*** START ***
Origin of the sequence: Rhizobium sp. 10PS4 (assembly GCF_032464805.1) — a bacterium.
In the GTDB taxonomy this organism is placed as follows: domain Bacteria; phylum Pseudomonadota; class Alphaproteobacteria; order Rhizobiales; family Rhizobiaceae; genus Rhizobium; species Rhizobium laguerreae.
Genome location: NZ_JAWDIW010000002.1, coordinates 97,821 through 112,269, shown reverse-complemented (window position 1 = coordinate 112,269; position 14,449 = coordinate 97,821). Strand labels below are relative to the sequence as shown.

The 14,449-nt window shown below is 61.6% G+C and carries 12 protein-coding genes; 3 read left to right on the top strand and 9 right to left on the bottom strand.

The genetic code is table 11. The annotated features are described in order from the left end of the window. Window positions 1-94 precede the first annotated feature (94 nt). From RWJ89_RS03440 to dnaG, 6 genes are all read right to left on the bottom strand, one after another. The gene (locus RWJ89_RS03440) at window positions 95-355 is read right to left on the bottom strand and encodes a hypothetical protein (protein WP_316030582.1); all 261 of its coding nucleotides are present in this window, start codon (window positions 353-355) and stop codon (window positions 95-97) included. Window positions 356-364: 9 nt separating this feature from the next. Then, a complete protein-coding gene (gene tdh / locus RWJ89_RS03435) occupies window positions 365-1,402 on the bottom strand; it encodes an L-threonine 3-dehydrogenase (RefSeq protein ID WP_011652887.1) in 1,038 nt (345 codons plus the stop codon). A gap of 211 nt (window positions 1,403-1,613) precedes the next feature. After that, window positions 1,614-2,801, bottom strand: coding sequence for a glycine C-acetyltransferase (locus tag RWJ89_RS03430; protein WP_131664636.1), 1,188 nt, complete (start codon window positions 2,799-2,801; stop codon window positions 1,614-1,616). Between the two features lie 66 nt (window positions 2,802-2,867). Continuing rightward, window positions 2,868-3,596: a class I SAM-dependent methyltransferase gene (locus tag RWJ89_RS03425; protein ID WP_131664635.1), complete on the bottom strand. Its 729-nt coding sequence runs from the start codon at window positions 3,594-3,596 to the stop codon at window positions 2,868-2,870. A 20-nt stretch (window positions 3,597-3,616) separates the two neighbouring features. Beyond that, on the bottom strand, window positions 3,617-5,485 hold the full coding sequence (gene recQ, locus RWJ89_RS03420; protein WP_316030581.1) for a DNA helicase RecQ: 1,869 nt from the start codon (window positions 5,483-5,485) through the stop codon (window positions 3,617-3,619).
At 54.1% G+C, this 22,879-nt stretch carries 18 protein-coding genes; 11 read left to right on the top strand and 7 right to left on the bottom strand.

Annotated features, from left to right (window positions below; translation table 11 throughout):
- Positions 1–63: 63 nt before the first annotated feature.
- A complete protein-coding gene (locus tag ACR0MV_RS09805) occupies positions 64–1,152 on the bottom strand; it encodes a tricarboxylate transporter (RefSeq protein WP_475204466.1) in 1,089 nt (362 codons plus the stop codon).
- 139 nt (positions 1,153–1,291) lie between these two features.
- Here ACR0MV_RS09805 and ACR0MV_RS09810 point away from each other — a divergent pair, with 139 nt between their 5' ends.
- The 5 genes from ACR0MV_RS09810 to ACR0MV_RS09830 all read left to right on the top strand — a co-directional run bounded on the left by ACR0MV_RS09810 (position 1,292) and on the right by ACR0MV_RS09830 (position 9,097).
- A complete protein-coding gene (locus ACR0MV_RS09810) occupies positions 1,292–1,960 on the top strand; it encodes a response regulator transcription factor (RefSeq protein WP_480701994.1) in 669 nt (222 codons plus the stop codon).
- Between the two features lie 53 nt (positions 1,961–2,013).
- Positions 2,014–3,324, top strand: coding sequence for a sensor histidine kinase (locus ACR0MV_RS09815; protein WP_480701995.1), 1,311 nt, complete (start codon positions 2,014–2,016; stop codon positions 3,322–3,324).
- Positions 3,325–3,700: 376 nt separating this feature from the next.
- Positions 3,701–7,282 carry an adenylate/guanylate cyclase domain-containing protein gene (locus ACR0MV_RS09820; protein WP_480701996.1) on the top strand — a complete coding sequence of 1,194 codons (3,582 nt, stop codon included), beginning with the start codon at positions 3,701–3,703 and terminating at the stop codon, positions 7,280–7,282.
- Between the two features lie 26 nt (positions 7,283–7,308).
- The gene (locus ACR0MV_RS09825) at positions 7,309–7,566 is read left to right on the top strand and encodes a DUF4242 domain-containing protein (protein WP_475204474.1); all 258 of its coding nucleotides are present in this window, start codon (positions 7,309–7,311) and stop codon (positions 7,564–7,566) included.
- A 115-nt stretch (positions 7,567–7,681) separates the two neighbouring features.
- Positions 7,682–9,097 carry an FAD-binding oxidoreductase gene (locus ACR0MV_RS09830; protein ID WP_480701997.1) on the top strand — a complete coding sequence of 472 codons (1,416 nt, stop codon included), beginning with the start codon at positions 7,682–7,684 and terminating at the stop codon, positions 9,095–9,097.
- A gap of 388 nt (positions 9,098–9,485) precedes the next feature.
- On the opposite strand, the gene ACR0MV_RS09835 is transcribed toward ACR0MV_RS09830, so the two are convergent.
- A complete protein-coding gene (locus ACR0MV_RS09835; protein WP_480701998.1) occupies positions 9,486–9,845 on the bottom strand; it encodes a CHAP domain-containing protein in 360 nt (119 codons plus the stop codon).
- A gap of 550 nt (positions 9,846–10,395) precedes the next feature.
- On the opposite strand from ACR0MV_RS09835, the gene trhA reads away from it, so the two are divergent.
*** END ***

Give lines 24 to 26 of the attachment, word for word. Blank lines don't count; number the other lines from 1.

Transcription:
- A complete protein-coding gene (locus ACR0MV_RS09835; protein WP_480701998.1) occupies positions 9,486–9,845 on the bottom strand; it encodes a CHAP domain-containing protein in 360 nt (119 codons plus the stop codon).
- A gap of 550 nt (positions 9,846–10,395) precedes the next feature.
- On the opposite strand from ACR0MV_RS09835, the gene trhA reads away from it, so the two are divergent.